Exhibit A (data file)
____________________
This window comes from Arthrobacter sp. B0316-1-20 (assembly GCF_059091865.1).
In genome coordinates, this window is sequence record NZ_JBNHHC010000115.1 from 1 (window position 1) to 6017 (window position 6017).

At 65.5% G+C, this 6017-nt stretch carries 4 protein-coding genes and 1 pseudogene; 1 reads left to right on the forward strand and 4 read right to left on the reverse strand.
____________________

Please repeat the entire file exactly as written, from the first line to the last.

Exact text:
This window comes from Arthrobacter sp. B0316-1-20 (assembly GCF_059091865.1).
In genome coordinates, this window is sequence record NZ_JBNHHC010000115.1 from 1 (window position 1) to 6017 (window position 6017).

At 65.5% G+C, this 6017-nt stretch carries 4 protein-coding genes and 1 pseudogene; 1 reads left to right on the forward strand and 4 read right to left on the reverse strand.